What is GOOD design?
What do you want to be when you grow up? A doctor, teacher, fireman used to be the standard responses, but as the world’s needs evolve, so does how we meet them. Last Thursday we heard four women speak who have carved their own niches in the dynamic field of sustainable design. Sustainability is the capacity to endure (via wikipedia). It is maintaining life on earth, which in turn means preserving the earth and using its natural resources responsibly. Sustainable design addresses how to do that. It applies to all walks of life and is a collective effort. Everyone benefits, but not everyone partakes. From reevaluating simple lifestyle choices to developing new sophisticated technologies, there is something that everyone can do to help.
The GOOD Design: Innovations in sustainability panel was hosted by The New York Women Social Entrepreneurs (NYWSE) and held at the Center for Architecture in NYC. The speakers included Deb Johnson, Founder and Director of the Pratt Design Incubator for Sustainable/Social Enterprise, Rita Saikali, Director of Outreach and Advocacy at Architecture for Humanity and a familiar face, Sheena Matheiken, Founder and Creative Director of the Uniform Project. That’s the abridged version of the intros delivered by moderator Emily Spivack, Director of Dowser and curator of Sentimental Value, a collection of stories about vintage clothing on eBay. Since sustainability is a growing concern across industries, newly devised ethical practices and planet friendly techniques are vetted everyday. There are certain things that penetrate and others that become obsolete. The speakers discussed specific cases and analyzed successes and failures from a smattering of real life examples. Below are a few highlights from the Q & A.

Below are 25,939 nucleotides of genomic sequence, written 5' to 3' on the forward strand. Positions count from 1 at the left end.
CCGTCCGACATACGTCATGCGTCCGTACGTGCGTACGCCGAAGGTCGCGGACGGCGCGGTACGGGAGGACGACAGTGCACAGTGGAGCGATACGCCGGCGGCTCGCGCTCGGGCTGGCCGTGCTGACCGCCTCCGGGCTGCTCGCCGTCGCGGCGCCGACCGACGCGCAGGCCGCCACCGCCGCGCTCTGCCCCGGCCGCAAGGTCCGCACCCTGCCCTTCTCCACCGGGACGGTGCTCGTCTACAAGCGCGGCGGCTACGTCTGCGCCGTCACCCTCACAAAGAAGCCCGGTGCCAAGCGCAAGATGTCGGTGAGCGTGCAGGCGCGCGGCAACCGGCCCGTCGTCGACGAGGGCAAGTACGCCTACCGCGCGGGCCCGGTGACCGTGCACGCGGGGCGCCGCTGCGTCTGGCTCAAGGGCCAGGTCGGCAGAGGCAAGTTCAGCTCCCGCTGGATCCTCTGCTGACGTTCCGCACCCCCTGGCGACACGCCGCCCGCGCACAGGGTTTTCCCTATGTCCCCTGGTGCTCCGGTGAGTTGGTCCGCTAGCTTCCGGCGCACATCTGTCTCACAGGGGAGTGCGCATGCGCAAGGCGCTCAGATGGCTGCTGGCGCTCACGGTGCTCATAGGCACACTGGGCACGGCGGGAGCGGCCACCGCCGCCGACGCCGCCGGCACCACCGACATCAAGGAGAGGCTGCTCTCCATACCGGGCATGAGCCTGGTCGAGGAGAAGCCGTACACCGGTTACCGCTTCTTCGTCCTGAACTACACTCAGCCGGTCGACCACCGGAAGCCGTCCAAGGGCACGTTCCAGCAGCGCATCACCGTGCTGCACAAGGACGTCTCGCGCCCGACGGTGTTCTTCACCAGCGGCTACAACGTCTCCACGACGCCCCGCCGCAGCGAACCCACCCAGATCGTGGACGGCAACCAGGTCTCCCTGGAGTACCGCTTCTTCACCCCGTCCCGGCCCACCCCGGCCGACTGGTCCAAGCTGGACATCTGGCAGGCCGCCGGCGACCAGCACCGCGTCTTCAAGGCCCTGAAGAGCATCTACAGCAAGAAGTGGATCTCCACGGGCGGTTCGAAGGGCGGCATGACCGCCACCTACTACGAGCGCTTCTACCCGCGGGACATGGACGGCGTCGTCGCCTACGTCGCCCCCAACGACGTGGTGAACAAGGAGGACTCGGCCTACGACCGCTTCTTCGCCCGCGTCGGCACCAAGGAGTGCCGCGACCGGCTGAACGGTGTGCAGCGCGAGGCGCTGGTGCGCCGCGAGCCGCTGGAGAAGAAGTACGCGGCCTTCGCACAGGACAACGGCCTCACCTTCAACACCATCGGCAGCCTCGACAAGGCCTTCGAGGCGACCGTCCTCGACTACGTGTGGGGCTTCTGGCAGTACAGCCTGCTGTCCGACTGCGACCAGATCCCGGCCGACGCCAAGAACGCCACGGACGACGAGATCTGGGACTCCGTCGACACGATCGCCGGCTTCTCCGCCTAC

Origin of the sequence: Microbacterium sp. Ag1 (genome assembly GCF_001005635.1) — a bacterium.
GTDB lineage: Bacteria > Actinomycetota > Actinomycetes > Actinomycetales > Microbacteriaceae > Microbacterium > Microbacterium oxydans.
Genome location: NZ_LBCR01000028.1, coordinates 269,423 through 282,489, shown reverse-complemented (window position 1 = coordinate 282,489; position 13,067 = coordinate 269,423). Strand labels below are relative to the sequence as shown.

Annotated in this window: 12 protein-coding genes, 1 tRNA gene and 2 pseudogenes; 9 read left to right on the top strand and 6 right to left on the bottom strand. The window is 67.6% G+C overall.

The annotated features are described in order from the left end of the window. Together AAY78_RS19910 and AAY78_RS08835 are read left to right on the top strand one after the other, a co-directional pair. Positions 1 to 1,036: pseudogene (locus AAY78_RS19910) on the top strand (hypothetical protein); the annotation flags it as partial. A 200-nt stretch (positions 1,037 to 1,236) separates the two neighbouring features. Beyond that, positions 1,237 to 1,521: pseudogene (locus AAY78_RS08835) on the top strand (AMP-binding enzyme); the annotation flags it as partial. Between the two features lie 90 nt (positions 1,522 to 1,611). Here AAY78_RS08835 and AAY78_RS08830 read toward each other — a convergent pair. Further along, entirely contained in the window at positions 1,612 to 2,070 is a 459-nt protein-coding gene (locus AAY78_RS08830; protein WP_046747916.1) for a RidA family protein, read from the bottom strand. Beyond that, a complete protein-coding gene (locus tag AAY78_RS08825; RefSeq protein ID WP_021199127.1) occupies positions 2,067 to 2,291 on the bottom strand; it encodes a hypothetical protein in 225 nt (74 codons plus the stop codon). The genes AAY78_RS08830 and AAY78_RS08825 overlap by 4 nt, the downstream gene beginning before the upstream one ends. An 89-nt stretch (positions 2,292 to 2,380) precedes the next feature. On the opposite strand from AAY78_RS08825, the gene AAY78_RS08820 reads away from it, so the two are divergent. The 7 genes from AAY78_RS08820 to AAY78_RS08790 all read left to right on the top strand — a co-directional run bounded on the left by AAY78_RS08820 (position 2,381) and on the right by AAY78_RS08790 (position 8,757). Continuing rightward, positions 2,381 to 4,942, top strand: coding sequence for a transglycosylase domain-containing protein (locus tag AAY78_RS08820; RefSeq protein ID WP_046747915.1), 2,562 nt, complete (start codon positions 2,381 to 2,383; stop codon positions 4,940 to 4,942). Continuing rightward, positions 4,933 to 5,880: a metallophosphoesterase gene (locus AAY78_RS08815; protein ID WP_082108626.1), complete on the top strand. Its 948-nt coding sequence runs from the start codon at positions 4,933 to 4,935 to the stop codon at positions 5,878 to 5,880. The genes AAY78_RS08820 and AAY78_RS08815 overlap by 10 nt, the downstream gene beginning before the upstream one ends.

‘Take a bite’
Emily Spivack, panel moderator.
Q. Describe the idea behind Pratt’s Design Incubator.
Deb: The Design Incubator at Pratt is how we prevent the brilliant ideas in students’ portfolios from evaporating in the real world. One of the examples of the kind of ideas fostered in the incubator is ‘Domestic Aesthetic’ – a designer who uses local industrial waste stream as a production resource. There are literally dumpsters full of mahogany sitting around in Brooklyn, who knew?